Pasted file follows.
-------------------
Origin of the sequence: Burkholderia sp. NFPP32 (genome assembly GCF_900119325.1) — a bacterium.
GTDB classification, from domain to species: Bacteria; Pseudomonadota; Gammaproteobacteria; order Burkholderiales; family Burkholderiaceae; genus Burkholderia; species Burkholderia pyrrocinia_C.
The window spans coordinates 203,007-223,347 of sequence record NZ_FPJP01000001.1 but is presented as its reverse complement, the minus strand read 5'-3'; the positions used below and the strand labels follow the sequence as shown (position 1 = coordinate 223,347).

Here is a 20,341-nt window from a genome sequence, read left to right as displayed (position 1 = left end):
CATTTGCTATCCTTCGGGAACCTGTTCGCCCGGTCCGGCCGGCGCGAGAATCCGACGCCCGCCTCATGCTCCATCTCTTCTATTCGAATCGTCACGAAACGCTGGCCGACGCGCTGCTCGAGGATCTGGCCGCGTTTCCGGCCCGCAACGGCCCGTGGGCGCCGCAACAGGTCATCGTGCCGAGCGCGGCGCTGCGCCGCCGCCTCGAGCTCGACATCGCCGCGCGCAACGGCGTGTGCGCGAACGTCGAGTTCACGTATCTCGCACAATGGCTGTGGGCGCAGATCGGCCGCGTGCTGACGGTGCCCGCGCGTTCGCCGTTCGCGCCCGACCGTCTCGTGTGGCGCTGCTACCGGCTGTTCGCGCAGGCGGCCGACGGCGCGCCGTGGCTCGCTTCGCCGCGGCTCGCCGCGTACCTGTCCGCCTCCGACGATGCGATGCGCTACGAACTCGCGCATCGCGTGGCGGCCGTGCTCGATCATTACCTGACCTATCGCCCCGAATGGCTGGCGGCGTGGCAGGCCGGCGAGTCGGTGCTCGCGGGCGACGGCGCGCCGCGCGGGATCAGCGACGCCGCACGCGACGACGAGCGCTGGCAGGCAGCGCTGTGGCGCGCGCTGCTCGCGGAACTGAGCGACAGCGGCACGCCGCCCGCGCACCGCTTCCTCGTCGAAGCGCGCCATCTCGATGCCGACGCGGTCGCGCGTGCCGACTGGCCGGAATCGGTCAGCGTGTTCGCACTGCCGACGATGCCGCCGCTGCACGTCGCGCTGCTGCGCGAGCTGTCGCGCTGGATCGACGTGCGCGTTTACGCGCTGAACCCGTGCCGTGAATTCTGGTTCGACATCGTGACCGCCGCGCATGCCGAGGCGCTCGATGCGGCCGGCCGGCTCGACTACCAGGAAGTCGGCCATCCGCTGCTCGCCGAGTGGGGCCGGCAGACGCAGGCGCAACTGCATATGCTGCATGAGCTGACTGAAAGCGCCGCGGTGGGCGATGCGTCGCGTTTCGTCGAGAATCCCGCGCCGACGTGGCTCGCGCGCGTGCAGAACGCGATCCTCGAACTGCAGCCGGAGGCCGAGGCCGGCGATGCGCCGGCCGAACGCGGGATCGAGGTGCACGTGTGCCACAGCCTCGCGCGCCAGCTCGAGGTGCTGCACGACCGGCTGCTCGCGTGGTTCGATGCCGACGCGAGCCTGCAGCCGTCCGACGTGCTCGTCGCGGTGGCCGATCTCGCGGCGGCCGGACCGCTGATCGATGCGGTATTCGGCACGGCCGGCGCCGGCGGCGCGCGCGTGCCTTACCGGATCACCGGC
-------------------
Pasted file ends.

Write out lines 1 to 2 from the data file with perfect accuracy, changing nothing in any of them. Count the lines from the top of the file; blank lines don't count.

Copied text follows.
Origin of the sequence: Burkholderia sp. NFPP32 (genome assembly GCF_900119325.1) — a bacterium.
GTDB classification, from domain to species: Bacteria; Pseudomonadota; Gammaproteobacteria; order Burkholderiales; family Burkholderiaceae; genus Burkholderia; species Burkholderia pyrrocinia_C.